In a Stanford BeWell Q&A, Hans Steiner, MD, psychiatry professor emeritus, discusses signs that a child might be experiencing anxiety and offers suggestions on what parents can do to help. He notes that seven to 10 percent of children have a diagnosed anxiety disorder, with another 10 to 15 percent showing isolated symptoms.
Steiner encourages parents to seek professional help when many symptoms of anxiety are present and interfering with a child's functioning. But he also urges them not to overreact. From the piece:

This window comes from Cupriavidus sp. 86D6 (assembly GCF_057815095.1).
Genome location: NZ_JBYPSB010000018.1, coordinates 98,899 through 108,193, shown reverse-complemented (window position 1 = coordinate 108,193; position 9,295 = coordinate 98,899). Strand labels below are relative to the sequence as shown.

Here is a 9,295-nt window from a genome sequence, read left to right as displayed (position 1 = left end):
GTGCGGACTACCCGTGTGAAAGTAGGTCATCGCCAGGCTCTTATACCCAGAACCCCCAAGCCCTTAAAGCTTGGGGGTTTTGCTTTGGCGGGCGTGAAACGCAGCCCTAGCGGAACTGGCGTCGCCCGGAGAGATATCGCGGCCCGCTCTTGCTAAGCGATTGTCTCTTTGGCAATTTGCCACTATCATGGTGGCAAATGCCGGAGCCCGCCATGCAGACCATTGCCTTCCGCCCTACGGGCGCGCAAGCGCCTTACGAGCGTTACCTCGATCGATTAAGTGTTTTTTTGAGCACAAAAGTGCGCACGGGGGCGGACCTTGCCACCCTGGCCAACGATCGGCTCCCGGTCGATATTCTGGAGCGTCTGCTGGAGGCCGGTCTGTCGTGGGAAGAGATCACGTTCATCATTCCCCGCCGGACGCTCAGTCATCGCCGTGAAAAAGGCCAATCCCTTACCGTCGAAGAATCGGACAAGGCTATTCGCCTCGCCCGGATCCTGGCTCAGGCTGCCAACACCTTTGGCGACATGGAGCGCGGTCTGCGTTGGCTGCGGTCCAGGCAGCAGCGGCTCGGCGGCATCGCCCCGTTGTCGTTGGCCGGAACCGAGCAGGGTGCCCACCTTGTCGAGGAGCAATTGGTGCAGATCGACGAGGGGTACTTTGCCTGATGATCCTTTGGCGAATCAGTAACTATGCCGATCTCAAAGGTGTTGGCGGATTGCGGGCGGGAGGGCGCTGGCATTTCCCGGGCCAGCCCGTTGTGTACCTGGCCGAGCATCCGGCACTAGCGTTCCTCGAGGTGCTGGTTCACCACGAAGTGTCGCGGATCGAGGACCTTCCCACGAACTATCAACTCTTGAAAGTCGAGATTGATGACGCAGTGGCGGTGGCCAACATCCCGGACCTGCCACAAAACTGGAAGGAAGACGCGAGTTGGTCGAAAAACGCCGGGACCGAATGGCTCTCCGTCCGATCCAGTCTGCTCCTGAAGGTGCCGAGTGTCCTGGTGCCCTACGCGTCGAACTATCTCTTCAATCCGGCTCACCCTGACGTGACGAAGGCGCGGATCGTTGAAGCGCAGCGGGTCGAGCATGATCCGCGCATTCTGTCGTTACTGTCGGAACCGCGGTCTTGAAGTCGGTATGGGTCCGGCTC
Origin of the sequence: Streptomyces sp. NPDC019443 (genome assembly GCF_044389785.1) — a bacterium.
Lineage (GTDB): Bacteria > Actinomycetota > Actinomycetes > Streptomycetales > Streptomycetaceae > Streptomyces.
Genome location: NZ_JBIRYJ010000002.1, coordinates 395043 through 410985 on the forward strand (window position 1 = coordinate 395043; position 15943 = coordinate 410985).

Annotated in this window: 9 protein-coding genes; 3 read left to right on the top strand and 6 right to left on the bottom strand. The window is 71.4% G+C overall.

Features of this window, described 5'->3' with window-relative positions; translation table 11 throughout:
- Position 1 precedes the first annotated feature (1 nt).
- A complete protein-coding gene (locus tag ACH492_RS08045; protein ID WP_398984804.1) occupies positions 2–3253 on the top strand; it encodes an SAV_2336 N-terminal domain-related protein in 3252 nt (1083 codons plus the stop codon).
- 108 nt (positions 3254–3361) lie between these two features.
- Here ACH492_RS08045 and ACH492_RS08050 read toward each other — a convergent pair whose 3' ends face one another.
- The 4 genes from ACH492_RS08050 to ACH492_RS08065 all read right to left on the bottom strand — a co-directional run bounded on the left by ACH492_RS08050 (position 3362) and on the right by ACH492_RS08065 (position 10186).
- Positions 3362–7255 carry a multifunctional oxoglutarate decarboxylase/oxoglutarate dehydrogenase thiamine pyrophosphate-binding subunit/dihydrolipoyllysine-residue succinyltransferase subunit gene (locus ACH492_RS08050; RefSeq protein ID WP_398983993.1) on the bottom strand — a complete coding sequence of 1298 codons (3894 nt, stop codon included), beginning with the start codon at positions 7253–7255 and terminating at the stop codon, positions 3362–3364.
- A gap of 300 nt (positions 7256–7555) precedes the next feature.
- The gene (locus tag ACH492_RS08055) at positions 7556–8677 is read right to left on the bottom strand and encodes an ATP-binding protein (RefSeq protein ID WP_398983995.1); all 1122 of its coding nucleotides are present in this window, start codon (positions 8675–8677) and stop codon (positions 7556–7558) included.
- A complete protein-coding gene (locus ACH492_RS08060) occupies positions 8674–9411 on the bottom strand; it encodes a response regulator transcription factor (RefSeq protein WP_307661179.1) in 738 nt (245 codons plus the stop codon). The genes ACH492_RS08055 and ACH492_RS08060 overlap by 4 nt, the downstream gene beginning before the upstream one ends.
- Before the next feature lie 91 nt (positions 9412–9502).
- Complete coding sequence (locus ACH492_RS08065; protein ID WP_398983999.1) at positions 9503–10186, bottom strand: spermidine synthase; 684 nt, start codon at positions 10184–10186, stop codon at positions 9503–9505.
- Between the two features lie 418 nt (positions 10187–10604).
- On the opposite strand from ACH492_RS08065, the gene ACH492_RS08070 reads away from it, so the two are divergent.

Overprotecting makes [children] ill-prepared to face the world. Unless you are striving to raise a Victorian spinster, you need to get them out there and enable them to take care of themselves.
Ignoring anxiety leaves the child equally unprepared because there is no instruction and modeling coming from you as to how they need to deal with it.
Previously: Examining the benefits of estrogen therapy for girls with anorexia, Yoga classes may boost high-school students’ mental well-being, How should pediatricians talk about obesity? and New report urges pediatricians to talk to parents about social media
Photo by Sherif Salama